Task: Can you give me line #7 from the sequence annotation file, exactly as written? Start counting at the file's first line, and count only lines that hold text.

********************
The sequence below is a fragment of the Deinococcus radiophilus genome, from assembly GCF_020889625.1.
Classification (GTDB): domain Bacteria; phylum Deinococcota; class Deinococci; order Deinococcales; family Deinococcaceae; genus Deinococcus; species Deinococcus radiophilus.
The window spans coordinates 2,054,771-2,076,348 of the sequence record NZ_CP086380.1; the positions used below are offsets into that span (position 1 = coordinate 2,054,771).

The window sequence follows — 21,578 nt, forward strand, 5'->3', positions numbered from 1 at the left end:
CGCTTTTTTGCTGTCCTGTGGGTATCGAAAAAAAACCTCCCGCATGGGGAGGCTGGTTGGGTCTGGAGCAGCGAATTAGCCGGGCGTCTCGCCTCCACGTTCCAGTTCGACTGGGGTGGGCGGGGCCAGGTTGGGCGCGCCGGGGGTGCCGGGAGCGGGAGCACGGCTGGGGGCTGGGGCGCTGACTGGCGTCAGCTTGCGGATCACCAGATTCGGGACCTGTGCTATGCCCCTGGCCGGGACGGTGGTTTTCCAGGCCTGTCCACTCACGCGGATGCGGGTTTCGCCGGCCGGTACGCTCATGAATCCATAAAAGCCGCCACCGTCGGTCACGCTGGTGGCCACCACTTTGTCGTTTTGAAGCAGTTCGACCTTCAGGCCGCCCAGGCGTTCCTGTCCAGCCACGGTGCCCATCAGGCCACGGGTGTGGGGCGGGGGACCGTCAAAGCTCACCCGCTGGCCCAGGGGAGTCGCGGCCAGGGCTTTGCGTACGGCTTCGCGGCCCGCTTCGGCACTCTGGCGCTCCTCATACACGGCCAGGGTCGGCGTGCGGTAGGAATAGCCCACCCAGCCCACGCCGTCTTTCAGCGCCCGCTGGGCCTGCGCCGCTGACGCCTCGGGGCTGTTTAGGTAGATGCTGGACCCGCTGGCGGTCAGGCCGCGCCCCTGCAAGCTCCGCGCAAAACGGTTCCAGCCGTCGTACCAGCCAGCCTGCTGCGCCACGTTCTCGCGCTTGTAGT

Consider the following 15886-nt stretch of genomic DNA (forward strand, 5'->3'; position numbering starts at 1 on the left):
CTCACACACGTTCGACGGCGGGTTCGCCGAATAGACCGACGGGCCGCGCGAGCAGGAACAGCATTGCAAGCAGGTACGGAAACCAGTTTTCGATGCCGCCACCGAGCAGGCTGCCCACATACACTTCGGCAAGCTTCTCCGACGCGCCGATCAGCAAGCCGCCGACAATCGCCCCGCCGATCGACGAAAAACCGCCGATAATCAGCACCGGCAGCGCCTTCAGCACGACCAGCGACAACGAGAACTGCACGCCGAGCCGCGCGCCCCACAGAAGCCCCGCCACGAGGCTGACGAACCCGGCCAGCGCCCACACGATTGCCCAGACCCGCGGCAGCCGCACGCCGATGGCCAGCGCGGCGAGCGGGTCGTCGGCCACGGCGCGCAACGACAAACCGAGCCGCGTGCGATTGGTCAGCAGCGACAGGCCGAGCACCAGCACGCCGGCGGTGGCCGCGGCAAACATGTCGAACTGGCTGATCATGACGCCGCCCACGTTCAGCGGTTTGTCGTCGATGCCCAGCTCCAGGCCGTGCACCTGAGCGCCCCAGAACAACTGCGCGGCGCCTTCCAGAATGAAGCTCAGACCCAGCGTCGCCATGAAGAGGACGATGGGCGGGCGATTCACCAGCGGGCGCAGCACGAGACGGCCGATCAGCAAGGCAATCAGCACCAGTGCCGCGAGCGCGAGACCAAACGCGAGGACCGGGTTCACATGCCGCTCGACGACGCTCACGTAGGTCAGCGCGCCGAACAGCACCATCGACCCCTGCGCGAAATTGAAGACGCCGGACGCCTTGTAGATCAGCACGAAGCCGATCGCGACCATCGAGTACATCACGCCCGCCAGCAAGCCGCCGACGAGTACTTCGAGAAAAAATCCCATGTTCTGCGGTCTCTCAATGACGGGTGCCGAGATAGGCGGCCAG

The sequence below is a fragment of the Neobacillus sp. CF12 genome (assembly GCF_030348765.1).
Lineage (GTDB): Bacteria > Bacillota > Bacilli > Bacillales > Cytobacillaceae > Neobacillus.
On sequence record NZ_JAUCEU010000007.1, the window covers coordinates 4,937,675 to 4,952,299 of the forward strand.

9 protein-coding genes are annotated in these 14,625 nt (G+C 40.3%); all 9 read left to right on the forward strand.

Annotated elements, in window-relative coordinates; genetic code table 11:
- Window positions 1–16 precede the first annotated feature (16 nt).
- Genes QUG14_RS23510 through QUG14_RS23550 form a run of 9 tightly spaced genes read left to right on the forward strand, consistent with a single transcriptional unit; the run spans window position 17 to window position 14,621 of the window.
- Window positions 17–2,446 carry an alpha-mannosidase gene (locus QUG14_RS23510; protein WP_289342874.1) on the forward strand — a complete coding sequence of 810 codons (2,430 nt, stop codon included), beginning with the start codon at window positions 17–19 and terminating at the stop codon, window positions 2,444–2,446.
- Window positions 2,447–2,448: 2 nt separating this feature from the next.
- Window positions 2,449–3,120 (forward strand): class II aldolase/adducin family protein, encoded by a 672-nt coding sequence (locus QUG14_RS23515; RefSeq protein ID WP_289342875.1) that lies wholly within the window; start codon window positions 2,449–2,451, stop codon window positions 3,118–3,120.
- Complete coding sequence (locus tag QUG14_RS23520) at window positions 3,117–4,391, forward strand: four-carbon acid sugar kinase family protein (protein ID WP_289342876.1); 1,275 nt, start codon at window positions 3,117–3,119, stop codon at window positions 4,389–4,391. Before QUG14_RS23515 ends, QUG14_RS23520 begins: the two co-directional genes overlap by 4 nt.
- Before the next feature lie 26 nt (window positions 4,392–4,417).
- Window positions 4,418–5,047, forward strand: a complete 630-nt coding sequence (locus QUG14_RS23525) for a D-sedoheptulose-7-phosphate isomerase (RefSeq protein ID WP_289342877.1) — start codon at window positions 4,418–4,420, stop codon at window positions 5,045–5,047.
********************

CTCACACACGTTCGACGGCGGGTTCGCCGAATAGACCGACGGGCCGCGCGAGCAGGAACAGCATTGCAAGCAGGTACGGAAACCAGTTTTCGATGCCGCCACCGAGCAGGCTGCCCACATACACTTCGGCAAGCTTCTCCGACGCGCCGATCAGCAAGCCGCCGACAATCGCCCCGCCGATCGACGAAAAACCGCCGATAATCAGCACCGGCAGCGCCTTCAGCACGACCAGCGACAACGAGAACTGCACGCCGAGCCGCGCGCCCCACAGAAGCCCCGCCACGAGGCTGACGAACCCGGCCAGCGCCCACACGATTGCCCAGACCCGCGGCAGCCGCACGCCGATGGCCAGCGCGGCGAGCGGGTCGTCGGCCACGGCGCGCAACGACAAACCGAGCCGCGTGCGATTGGTCAGCAGCGACAGGCCGAGCACCAGCACGCCGGCGGTGGCCGCGGCAAACATGTCGAACTGGCTGATCATGACGCCGCCCACGTTCAGCGGTTTGTCGTCGATGCCCAGCTCCAGGCCGTGCACCTGAGCGCCCCAGAACAACTGCGCGGCGCCTTCCAGAATGAAGCTCAGACCCAGCGTCGCCATGAAGAGGACGATGGGCGGGCGATTCACCAGCGGGCGCAGCACGAGACGGCCGATCAGCAAGGCAATCAGCACCAGTGCCGCGAGCGCGAGACCAAACGCGAGGACCGGGTTCACATGCCGCTCGACGACGCTCACGTAGGTCAGCGCGCCGAACAGCACCATCGACCCCTGCGCGAAATTGAAGACGCCGGACGCCTTGTAGATCAGCACGAAGCCGATCGCGACCATCGAGTACATCACGCCCGCCAGCAAGCCGCCGACGAGTACTTCGAGAAAAAATCCCATGTTCTGCGGTCTCTCAATGACGGGTGCCGAGATAGGCGGCCAG